Hacking on the fly or probing the target are nearly impossible without getting into the main control area. And getting in there and greasing the guards would be just as hard as getting into the secure area I detailed. Hacking on the fly and probing the target are overly abused IMHO and this solves that little problem. Those rules I never liked because a good pickpocketing scene or a seduction attempt are always way more fun and a more realistic way of gaining access.

However the hacker is still not useless while on the run. Most of the sensors are going to be rating 2 or less so the hacker will need to run with the group to accomplish his mission. He can do the matrix perception of Node4 or the main communication node and send spoofed commands to nearly every device in the system to look the other way, edit logfile, shut down, etc. He just can't get admin access and run the system as his own.

Getting out of dodge isn't that hard either.

The main problem is erasing your datatrail. Fortunately stealth does that to a degree for you while on the run, but after they realize it's missing you're going to leave a whopping data trail assuming you don't plan carefully. But while the gunbunnies are having fun planning their part of it the hacker is wiping data chips and erasing memory on the cameras, sending "all is okay" spoofed signals every couple minutes to the nodes, monitoring for traffic alerts, etc.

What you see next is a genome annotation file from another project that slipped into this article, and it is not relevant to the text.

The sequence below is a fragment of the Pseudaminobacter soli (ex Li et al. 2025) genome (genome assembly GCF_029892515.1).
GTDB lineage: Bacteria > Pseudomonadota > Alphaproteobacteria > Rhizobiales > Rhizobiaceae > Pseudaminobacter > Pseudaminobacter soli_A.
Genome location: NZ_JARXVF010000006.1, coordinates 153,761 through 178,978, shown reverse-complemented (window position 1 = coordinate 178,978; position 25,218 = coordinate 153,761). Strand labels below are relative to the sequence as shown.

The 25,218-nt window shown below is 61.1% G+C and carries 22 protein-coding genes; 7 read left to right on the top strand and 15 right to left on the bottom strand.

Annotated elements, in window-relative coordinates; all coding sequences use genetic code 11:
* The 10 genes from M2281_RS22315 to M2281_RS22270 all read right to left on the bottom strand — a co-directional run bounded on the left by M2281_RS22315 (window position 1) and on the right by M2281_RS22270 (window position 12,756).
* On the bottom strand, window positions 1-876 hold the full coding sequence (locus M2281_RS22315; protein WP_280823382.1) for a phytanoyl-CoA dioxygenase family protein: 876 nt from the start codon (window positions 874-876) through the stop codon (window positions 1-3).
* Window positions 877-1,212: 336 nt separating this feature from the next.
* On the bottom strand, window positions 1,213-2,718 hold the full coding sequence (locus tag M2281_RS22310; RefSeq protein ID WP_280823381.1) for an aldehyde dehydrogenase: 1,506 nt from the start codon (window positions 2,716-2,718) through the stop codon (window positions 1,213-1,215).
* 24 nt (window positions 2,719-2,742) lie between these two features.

It gives the hacker lots to do because the hacking environment is a dynamic place that changes constantly. It's still possible to do, but hacking should never be as simple as hanging out in the parking lot for 5 hours and then having your way with the system during the run.
Mistwalker
Another way of making it a little harder for hackers to run rampant, is to :

Have all admin level users, when logging in using admin level powers, have to use a dongle (USB datastick like device) when they log in. This dongle has hardware and software that must match up to the user ID and password. If all 4 do not match, an alert is sounded.
This system is currently in use today.

Another possible wrinkle, is to have the system match the sign in registry, to make sure the person who is trying to log in, is actually in the building.
hobgoblin
also known as a passkey in SR4 lingo (p215).

and that setup of cameras and nodes makes me think of the old "dungeon crawl" of SR1-2 fame...